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When you have a baby, everything changes. I don’t need to tell you this, by now. Suddenly, everything you did so easily takes effort and consideration. You can’t leave the house without a three-pronged attack. Can you even be bothered? You haven’t got anywhere particular to go and you’re not feeling ready to try that new playgroup down the road. Maybe you’ll just stay in.

 

A couple of hours later and you feel that sinking feeling, deep in the pit of your stomach, that’s becoming so familiar.

 

If you had to guess what it was, you’d say it feels a bit like loneliness. But that can’t be right, can it? How can you be lonely, when you’re literally never alone? No one mentioned that amidst sleepless nights and constant feeding.

 

Would you believe me if I said you’re not the only mum who feels like this? That all mums feel this sense of loneliness every now and then, regardless of how popular they are (I did). Looking after a baby (and possibly other siblings) can be relentless; you don’t have the time or the energy to connect with those around you. Some days there’s nothing left for you. Some days you don’t see another adult between the hours of 7 and 7. Some days it feels as though you’ve left the outside world, that carries on without you, and ‘boasts’ about it on social media.

 

There’s an instant remedy. Go out. You may be tired without anywhere particular to go. But that world is still there. It doesn’t matter where you go. It only matters that you go. To the park. For a coffee. Chat to the barista. Strike up a conversation with that other mum in the park, who is probably there for the same reason you are. Because she feels a bit lonely. A bit lost.

 

It can feel awkward. You’ll question what you’ll get out of it, really. Perhaps you already have enough friends and don’t need any more. But you know what? You do need more. At this stage in your life. You need other mum friends. Like you. Who live nearby, so you feel connected. So it’s easy to meet up. So you feel part of something.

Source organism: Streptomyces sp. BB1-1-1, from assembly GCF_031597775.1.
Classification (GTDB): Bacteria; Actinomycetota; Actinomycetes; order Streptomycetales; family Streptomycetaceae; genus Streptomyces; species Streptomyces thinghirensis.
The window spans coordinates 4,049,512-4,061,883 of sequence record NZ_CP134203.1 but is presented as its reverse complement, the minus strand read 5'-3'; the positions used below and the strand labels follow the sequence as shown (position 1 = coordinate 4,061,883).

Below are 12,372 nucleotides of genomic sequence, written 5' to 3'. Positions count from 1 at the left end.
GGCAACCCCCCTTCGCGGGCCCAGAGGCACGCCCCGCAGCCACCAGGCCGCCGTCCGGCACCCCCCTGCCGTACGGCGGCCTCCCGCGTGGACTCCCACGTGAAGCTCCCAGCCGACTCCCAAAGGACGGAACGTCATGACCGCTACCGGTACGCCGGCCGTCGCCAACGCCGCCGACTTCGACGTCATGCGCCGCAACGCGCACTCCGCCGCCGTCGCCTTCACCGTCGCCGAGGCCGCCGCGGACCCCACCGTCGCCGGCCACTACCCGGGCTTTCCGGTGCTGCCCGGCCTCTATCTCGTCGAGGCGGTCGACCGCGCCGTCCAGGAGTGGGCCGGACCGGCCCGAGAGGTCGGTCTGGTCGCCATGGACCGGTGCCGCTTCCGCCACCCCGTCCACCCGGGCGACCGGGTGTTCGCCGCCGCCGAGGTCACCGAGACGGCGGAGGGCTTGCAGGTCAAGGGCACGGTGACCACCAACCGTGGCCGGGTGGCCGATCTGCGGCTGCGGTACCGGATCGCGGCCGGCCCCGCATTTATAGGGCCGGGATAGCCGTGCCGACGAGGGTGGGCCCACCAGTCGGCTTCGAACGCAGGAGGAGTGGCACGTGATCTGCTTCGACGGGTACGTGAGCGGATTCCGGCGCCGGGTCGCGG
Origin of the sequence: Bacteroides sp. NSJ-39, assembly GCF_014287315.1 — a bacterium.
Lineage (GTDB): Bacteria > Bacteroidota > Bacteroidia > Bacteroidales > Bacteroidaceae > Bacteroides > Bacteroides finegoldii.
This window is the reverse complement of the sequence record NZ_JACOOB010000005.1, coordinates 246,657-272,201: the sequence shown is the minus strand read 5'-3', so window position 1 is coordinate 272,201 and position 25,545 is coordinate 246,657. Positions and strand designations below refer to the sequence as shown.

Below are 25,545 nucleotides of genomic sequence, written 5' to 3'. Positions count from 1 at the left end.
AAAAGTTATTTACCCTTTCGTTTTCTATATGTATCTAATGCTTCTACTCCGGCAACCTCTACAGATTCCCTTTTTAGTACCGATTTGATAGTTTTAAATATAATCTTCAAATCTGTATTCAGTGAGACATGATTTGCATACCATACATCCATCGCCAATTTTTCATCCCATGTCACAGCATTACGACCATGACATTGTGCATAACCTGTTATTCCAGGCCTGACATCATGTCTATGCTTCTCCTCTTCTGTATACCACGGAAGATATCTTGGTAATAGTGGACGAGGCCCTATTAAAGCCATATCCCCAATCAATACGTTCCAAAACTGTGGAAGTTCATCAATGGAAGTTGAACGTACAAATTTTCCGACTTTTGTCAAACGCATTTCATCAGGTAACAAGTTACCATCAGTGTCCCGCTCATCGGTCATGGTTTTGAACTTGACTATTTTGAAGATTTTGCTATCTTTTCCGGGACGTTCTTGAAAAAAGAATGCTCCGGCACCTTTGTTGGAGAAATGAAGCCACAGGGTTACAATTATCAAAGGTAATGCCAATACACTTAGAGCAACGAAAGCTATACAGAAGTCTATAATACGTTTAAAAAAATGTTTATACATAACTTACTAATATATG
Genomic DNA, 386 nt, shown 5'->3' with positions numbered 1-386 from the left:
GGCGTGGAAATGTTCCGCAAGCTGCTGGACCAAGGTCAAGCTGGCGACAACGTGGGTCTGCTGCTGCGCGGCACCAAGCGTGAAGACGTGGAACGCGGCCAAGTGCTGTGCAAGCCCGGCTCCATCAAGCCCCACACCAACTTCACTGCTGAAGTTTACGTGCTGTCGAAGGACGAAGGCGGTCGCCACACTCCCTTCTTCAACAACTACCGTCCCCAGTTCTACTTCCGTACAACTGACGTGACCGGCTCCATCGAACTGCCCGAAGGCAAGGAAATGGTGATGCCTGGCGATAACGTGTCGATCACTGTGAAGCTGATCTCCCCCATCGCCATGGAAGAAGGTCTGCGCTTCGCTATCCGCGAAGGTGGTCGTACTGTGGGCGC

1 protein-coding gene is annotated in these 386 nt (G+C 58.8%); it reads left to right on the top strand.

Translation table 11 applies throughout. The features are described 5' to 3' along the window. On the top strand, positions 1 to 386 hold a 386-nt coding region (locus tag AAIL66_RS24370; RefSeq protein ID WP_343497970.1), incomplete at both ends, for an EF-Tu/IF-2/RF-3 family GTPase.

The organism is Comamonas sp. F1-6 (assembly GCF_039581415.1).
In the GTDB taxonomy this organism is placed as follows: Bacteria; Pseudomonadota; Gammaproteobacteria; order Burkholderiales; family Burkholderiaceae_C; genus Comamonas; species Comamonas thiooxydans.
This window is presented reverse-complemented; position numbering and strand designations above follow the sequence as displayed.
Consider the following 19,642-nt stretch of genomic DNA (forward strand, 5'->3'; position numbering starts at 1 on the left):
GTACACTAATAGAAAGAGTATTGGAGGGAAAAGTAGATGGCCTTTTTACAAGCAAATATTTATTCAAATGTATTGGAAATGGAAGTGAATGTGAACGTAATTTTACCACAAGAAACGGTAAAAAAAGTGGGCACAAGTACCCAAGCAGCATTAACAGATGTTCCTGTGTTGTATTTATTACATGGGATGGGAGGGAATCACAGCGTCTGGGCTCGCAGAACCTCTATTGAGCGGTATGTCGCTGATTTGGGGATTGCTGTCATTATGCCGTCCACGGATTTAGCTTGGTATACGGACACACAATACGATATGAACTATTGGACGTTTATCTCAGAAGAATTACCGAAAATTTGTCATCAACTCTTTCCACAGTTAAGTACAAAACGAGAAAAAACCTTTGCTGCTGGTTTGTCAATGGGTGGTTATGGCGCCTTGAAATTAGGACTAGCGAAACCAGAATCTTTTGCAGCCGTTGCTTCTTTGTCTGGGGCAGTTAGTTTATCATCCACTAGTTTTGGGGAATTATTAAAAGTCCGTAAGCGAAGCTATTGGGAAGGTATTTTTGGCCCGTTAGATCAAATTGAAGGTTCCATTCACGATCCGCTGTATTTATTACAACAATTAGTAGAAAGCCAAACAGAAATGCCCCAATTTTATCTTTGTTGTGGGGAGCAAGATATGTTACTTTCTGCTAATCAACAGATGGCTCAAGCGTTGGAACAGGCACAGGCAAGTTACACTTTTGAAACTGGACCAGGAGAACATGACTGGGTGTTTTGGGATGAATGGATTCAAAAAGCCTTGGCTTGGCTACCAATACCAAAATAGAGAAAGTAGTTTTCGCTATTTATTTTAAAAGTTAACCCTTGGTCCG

If you can face it, go somewhere where you know there’ll be other mums. A baby class. Or a playgroup. It will feel strange to start with. Forced even. Does everyone else know one another? (Probably not, they’re going through the motions, just as you are.) These places save a mum’s soul because having a regular place to go is so important. Having a cup of tea made for you and a fleeting chat with another mum who just gets it? You can’t put a value on that.

 

If you felt invisible, go back again. Speak to someone. Anyone. Because that mum you talked to? They’ll be so glad you did. You made a difference to their day. You made them feel less alone.

 

YOU. Who almost didn’t leave the house this morning.

 

Amy Ransom is a mum of three and author of the Notebooks For Mum series, including bestseller, The New Mum’s Notebook, a reassuring companion to the first year of motherhood and the newly released organiser for the first year at primary school, The School Mum’s Notebook. All available from notebooksformums.co.uk. You can follow her over on Instagram @amyransomwrites  and @notebooksformums and Facebook @amyransomwrites.

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